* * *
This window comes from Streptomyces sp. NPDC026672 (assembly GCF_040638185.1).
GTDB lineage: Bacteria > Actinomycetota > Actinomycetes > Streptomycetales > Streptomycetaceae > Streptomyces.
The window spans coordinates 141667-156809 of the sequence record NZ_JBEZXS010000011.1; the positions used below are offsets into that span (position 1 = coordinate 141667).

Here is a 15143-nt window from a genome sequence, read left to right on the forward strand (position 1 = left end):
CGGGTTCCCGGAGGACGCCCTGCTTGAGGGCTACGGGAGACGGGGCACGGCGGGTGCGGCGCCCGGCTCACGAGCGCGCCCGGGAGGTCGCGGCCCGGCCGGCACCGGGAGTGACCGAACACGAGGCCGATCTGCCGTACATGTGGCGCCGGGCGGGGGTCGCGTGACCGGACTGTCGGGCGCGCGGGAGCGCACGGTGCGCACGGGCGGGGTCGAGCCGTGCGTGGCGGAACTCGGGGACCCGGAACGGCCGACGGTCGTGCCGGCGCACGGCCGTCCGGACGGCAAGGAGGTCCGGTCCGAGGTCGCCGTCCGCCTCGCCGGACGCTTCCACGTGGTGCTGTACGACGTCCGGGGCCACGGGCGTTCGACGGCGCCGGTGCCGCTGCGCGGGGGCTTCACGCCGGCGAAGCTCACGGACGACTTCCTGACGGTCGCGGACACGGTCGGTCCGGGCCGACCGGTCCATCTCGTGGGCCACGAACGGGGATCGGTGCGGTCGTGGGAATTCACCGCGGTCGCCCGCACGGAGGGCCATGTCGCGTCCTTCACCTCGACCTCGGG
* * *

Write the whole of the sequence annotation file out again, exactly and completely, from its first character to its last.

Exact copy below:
This window comes from Streptomyces sp. NPDC026672 (assembly GCF_040638185.1).
GTDB lineage: Bacteria > Actinomycetota > Actinomycetes > Streptomycetales > Streptomycetaceae > Streptomyces.
The window spans coordinates 141667-156809 of the sequence record NZ_JBEZXS010000011.1; the positions used below are offsets into that span (position 1 = coordinate 141667).

Here is a 15143-nt window from a genome sequence, read left to right on the forward strand (position 1 = left end):
CGGGTTCCCGGAGGACGCCCTGCTTGAGGGCTACGGGAGACGGGGCACGGCGGGTGCGGCGCCCGGCTCACGAGCGCGCCCGGGAGGTCGCGGCCCGGCCGGCACCGGGAGTGACCGAACACGAGGCCGATCTGCCGTACATGTGGCGCCGGGCGGGGGTCGCGTGACCGGACTGTCGGGCGCGCGGGAGCGCACGGTGCGCACGGGCGGGGTCGAGCCGTGCGTGGCGGAACTCGGGGACCCGGAACGGCCGACGGTCGTGCCGGCGCACGGCCGTCCGGACGGCAAGGAGGTCCGGTCCGAGGTCGCCGTCCGCCTCGCCGGACGCTTCCACGTGGTGCTGTACGACGTCCGGGGCCACGGGCGTTCGACGGCGCCGGTGCCGCTGCGCGGGGGCTTCACGCCGGCGAAGCTCACGGACGACTTCCTGACGGTCGCGGACACGGTCGGTCCGGGCCGACCGGTCCATCTCGTGGGCCACGAACGGGGATCGGTGCGGTCGTGGGAATTCACCGCGGTCGCCCGCACGGAGGGCCATGTCGCGTCCTTCACCTCGACCTCGGG